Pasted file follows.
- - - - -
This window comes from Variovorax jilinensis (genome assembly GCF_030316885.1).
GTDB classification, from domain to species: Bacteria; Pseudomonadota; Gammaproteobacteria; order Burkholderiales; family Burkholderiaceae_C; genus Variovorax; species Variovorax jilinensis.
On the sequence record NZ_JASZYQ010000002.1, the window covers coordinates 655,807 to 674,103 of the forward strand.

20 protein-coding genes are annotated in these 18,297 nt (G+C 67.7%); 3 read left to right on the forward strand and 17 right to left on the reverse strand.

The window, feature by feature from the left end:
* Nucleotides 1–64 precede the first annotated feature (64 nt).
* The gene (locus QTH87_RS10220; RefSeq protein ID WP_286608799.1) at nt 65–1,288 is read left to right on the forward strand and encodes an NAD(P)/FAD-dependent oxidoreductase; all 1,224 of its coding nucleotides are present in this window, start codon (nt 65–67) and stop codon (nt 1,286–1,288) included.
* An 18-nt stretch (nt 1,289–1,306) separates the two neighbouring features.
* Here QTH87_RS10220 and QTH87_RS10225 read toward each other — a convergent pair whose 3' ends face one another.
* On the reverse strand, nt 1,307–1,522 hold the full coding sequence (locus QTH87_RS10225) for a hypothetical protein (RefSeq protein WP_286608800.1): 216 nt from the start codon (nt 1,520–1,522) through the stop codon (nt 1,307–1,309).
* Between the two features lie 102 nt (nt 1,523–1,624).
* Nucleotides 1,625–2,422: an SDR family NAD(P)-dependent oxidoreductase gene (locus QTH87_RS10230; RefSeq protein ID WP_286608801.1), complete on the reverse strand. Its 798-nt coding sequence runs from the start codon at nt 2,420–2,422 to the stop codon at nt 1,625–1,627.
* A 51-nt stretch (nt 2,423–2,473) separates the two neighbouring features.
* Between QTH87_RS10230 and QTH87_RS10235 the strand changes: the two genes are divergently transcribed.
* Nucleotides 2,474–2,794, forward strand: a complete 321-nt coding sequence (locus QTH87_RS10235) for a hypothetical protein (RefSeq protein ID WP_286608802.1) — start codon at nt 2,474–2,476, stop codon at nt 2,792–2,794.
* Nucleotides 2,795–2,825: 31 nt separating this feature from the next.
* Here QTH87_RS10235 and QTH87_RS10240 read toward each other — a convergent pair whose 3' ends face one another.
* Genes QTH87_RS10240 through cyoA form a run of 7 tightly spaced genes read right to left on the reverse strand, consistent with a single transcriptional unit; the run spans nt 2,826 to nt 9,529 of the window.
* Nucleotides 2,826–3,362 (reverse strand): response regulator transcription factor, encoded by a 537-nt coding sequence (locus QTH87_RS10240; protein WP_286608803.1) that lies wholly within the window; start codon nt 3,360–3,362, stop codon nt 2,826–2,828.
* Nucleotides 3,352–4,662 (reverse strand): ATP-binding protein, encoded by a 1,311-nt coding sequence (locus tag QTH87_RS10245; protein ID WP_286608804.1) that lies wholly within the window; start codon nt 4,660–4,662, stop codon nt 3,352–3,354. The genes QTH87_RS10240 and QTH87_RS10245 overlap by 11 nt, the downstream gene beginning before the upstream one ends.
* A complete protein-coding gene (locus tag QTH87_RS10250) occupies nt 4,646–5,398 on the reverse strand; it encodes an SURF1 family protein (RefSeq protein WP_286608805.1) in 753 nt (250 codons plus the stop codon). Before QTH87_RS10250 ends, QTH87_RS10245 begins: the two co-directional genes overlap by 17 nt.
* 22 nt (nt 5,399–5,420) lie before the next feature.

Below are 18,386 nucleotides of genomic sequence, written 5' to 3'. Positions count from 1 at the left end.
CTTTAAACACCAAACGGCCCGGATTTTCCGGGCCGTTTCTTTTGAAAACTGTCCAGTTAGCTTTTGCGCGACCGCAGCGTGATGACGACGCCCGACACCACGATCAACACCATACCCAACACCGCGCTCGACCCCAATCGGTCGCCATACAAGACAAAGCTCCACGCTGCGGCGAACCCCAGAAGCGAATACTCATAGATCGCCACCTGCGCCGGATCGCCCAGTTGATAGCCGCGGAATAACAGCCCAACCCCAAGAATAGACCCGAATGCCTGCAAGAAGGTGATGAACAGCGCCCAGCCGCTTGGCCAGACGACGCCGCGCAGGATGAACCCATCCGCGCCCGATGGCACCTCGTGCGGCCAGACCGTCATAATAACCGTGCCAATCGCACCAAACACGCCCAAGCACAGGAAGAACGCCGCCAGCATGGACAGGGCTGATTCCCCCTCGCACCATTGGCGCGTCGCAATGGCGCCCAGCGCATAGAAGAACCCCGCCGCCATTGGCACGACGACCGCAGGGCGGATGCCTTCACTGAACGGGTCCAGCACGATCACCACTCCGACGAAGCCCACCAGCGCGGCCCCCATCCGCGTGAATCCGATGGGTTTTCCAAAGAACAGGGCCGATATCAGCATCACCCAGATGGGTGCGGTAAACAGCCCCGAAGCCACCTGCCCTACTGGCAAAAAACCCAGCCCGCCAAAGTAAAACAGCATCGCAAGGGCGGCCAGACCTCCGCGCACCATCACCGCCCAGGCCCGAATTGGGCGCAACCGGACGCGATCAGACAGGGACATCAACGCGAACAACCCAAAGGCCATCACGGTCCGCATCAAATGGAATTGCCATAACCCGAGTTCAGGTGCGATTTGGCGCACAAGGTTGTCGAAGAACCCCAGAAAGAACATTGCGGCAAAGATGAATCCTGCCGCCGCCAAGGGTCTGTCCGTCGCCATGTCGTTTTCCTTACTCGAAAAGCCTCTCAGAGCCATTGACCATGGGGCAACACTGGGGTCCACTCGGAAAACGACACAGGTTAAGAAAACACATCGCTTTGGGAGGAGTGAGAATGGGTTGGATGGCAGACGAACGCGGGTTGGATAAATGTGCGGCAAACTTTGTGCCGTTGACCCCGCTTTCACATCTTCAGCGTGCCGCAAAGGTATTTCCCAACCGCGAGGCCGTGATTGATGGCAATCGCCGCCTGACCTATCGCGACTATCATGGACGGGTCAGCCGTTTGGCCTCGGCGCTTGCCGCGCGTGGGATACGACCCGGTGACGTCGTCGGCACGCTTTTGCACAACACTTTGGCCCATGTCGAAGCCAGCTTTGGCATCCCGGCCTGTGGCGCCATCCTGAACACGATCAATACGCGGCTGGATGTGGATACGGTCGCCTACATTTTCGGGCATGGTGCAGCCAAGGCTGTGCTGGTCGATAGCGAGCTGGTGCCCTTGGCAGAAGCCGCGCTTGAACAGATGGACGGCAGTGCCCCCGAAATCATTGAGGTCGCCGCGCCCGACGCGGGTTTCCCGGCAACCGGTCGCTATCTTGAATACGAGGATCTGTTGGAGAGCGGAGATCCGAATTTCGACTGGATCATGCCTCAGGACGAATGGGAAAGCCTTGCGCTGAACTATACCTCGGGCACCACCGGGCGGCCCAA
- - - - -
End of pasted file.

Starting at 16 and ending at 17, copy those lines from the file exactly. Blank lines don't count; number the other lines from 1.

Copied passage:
* Nucleotides 2,795–2,825: 31 nt separating this feature from the next.
* Here QTH87_RS10235 and QTH87_RS10240 read toward each other — a convergent pair whose 3' ends face one another.